Camper Van Beethoven swiftly deliver a follow-up to La Costa Perdida. Even if they don't sound like their 1986 selves, they still manage to sound like no one else.
In a recent interview I had with Camper Van Beethoven bassist Victor Krummenacher, he informed me that there were enough songs left over from the La Costa Perdida sessions to start a whole other album. Of course, he couldn't offer many details beyond that. "It seems to me if we can pull off going into the studio again, then we will. I don’t know when that is, you know, nothing’s written in stone," he admitted.
Things move rather slowly in the pop world, so fans were prepared to wait a while for the band's next move. After all, it was a nine-year wait for La Costa Perdida. However, David Lowery and California college radio's favorite bunch of indie smart-asses made short work of it, delivering El Camino Real just one calendar year after La Costa Perdida. Wouldn't you know it, the two albums are thematically related as well. La Costa Perdida was a musical appraisal of northern California's near-mythical "lost coast". El Camino Real takes the narrative down south to explore the Golden State's better-known regions. If you liked the last album, then you'll like this one too. Just know that there is no seven-minute sing-along like "Northern California Girls" this time.
El Camino Real's 39 minutes function as a puzzle piece to Camper's overall appeal. Previously, this band would assemble albums with 16, 17 or 19 songs to them with plenty of diverse styles to match the quantity. For the sessions of these last two releases, the approach is considerably distilled. There is only one instrumental here, "Goldbase", and it is curiously not quirky. But if the sound of El Camino Real doesn't capture the band at the most vital stage in their career, it at least makes a case for them as a creative force. All 11 ideas are of good stock, never straying, allowing Camper to flex their ability to travel as a unit.
After ten seconds of sound effects, the lead-off track "The Ultimate Solution" kicks open the barn door, marching minor chords in hand, with Jonathan Segel's violin gliding alongside Greg Lisher's slide guitar. "I was living happily / Waiting for the world to end / Eating pickled cabbage in a taqueria," Lowery sings in a mannered tone, often his delivery of choice these days. "Dockweiler Beach" tells the story of a man, having lost his significant other to a watery grave, promising to wait for an eternity to see her body resurrect. Again, David Lowery's delivery on the verses is stoic and his intentional intermittent stutter doesn't feel like it belongs. Too bad, because the music is a rush and the lyrics can rise to the occasion when they want to -- "I am waiting at El Segundo / I am waiting for that rogue wave / Bring your body back."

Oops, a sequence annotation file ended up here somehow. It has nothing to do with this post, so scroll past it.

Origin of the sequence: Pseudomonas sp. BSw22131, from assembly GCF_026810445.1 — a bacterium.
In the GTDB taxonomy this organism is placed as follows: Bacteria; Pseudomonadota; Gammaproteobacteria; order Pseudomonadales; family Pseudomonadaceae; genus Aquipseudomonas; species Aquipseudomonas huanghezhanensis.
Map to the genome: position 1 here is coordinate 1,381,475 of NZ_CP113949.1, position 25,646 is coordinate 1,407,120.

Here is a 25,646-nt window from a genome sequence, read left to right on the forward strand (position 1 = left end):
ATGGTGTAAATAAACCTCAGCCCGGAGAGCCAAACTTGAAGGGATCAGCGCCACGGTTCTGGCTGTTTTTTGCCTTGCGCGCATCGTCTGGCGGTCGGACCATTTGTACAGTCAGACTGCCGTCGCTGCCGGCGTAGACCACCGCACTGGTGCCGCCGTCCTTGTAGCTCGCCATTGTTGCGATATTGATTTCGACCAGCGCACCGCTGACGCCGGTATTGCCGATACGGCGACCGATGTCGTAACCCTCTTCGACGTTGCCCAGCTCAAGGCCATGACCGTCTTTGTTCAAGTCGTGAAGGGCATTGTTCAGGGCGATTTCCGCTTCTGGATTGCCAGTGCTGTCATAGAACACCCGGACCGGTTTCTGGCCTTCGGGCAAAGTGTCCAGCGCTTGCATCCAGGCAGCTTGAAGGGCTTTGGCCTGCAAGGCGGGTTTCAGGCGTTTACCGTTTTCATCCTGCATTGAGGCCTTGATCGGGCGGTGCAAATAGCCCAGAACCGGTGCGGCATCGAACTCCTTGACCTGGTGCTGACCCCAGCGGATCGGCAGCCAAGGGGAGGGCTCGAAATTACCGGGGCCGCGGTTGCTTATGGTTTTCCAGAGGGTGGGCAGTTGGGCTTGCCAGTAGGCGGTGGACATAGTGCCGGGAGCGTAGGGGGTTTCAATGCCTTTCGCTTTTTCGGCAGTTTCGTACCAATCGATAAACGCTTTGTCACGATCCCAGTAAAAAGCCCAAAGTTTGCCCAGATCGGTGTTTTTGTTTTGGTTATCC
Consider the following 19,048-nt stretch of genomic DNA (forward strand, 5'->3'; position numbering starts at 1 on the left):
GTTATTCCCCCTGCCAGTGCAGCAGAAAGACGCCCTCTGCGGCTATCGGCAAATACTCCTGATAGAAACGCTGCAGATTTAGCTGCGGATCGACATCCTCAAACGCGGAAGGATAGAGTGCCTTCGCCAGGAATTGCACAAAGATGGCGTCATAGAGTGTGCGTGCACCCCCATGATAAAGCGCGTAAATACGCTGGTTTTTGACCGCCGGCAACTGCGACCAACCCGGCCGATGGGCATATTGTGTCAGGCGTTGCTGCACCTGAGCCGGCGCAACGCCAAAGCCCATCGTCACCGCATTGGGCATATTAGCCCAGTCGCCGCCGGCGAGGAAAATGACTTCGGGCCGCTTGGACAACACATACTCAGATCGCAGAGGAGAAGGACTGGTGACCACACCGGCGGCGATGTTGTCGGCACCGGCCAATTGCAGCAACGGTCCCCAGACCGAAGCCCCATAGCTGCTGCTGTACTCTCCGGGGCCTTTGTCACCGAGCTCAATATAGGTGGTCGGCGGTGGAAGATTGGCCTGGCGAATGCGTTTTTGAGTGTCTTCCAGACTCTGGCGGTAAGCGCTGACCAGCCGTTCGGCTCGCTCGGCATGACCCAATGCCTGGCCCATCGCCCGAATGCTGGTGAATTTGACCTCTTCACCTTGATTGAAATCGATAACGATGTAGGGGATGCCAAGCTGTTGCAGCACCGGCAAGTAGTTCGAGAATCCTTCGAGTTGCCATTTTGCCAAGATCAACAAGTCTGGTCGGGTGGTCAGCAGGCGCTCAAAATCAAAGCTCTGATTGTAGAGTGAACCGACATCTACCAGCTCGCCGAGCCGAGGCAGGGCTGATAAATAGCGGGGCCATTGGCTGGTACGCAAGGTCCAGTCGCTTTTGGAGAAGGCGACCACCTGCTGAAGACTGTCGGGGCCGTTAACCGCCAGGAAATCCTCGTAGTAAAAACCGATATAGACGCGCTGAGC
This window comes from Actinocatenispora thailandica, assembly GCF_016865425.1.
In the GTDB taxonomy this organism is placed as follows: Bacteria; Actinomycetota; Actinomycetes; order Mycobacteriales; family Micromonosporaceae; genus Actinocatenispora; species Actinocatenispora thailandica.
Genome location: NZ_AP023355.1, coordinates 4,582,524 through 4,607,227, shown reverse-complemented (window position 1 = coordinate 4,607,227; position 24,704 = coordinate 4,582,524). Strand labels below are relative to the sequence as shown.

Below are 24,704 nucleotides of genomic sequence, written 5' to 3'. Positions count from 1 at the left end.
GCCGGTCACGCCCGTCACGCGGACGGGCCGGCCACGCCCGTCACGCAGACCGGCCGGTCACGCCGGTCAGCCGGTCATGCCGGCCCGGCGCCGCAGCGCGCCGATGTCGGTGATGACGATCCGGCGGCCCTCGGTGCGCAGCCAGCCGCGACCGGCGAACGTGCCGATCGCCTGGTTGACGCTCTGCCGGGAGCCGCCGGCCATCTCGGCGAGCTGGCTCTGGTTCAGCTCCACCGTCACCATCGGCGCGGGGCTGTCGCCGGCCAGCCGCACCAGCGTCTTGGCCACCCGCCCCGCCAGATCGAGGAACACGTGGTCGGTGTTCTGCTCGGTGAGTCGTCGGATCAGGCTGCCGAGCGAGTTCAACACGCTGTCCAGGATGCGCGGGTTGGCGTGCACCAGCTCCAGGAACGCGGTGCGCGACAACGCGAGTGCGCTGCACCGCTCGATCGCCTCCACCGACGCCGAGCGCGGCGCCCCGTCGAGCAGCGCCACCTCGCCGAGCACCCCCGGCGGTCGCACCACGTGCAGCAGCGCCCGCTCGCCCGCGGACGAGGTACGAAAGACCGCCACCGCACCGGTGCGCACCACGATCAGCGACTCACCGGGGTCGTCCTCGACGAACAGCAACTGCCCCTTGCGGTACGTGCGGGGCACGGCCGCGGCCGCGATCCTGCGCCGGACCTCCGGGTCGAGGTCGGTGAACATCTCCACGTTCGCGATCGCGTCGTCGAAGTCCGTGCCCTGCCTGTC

As a vocalist, Lowery puts more feeling into "I Live in L.A.", a midtempo ode to Los Angeles's crazy social life. It's got a catchy chorus, vivid imagery of "Cowboy boots and shaved heads / Italian suits tattooed necks" and David Lowery almost singing out of his range. Under different cultural circumstances, it could be a summer hit. The song's upbeat cousin "It Was Like That When We Got There" is Lowery recalling an L.A. party that got a little intense thanks to a wandering brush fire: "An Endless pool of summer light / Pasadena burning bright." He also raises his voice for the chorus of the "Classy Dames and Able Gents" who are there "...to serve our government". And with "I work Greenbriar / I worked for Foresythe Associates", our protagonist admits to a rather unusual vocation.
The nice thing about El Camino Real is that Camper Van Beethoven do not seem too preoccupied with sounding like their former selves. For better and/or worse, the band came across as a little self-conscious at times on 2004's New Roman Times, trying to convince people that it was the same band that made Telephone Landslide Victory. But for the breezy likes of "Camp Pendleton", they just let the steady 4/4 tumble out -- dramatic fluxes included.
The album's closer "Grasshopper" mirrors La Costa Perdida's somber farewell "A Love for All Time": "Oh Lord if you get me out of this place / I'll never stray from the straight and narrow way". "Young Camper is very different from older Camper" Krummenacher told me matter-of-factly, and it only makes sense that their self-imposed rules would shift over time. That's not to say that you'll find no traces of the past. You can hear a little bit of "Sweethearts" in the alt-twang of "I'll Never Darken Your Door". The instrumental leads that frame "Classy Dames and Able Gents" and "The Ultimate Solution" could be dropped into any number of past releases. And the swift see-saw motion of "Dockweiler Beach"'s verses are a little too weird and intense for, say, Cracker to pull off.
You don't have to be from California to enjoy El Camino Real. Yes, the stories told inside can be geographically specific, but the themes of work, joy, paranoia and peace are universal ones. Camper Van Beethoven, in their newfound maturity, addresses them all in a musical manner that reminds you that no one else sounds quite like them. Even still today.